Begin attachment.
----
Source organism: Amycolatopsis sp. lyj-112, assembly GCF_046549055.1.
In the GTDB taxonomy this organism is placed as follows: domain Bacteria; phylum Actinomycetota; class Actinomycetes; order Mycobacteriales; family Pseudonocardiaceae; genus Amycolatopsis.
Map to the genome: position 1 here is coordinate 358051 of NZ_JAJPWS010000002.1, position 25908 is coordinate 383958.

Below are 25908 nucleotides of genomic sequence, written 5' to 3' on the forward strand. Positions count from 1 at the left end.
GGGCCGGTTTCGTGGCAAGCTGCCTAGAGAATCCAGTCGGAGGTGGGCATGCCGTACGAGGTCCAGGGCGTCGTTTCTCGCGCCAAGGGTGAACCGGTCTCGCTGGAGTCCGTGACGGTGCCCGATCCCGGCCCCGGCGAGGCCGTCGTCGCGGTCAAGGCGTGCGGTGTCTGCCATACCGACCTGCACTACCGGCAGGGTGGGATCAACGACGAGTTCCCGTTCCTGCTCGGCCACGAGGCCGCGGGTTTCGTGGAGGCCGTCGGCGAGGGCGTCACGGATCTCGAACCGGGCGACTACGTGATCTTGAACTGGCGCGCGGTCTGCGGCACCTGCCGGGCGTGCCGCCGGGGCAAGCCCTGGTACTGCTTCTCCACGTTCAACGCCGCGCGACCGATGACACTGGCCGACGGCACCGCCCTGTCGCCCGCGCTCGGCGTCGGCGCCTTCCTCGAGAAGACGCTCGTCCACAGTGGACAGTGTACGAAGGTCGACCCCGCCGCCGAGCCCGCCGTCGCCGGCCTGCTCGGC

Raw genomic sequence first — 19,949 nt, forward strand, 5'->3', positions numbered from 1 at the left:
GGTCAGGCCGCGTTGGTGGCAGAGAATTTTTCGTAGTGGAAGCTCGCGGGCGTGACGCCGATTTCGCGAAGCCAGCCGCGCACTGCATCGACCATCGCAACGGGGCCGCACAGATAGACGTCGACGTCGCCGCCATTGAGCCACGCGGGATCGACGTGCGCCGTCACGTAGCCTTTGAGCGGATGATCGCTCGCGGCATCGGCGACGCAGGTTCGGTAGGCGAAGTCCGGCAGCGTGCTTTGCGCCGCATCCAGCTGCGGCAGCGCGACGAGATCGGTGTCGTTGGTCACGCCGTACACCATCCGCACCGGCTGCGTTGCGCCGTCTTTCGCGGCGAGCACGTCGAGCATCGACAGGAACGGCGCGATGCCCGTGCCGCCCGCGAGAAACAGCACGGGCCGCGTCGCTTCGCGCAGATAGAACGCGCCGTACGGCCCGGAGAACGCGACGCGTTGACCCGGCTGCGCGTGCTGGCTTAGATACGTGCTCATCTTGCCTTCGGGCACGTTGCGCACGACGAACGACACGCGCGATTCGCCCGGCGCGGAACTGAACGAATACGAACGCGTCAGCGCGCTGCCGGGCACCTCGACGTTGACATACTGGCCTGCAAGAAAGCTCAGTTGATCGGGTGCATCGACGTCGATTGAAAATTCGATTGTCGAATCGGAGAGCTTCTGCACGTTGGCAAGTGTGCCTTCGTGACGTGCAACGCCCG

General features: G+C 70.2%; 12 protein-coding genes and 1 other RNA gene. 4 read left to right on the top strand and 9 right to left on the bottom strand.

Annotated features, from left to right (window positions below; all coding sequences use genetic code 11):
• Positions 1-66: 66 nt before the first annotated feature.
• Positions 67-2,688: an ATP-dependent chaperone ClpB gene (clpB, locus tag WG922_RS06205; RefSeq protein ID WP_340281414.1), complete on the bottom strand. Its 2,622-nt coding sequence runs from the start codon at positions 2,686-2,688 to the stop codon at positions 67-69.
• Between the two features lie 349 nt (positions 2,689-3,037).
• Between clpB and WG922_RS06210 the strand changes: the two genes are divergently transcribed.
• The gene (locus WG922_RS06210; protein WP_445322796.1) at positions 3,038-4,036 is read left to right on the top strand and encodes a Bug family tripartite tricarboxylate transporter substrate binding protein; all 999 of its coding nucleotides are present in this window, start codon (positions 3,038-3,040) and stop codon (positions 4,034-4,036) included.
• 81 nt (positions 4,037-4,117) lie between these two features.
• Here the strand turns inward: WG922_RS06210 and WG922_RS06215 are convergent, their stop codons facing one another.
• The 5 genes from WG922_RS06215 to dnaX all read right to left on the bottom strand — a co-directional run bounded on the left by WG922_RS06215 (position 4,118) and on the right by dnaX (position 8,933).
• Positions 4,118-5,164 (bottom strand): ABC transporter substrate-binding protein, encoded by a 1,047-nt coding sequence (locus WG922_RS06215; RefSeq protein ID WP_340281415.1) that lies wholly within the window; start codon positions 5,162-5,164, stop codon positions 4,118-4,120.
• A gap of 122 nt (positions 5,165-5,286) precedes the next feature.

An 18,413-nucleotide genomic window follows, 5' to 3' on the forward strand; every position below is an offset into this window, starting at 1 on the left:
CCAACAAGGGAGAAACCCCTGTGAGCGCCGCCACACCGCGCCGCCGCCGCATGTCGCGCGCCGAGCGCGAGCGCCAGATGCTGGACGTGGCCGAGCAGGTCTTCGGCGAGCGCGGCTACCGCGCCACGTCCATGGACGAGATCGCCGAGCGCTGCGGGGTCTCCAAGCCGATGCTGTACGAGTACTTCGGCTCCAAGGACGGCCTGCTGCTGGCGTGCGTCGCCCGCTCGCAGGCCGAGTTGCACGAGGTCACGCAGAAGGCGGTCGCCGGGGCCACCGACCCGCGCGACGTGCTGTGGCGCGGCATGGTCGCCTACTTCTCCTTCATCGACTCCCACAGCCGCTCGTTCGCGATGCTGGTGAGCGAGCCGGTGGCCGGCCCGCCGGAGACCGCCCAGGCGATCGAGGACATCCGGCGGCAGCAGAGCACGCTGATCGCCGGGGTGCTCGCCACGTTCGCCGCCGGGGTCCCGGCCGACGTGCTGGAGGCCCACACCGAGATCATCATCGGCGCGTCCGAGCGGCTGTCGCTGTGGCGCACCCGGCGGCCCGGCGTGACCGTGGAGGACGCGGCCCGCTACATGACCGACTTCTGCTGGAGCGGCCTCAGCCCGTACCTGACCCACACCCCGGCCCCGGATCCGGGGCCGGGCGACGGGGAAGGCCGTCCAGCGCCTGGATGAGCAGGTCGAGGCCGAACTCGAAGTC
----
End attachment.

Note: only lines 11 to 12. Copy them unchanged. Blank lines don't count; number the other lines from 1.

• Positions 67-2,688: an ATP-dependent chaperone ClpB gene (clpB, locus tag WG922_RS06205; RefSeq protein ID WP_340281414.1), complete on the bottom strand. Its 2,622-nt coding sequence runs from the start codon at positions 2,686-2,688 to the stop codon at positions 67-69.
• Between the two features lie 349 nt (positions 2,689-3,037).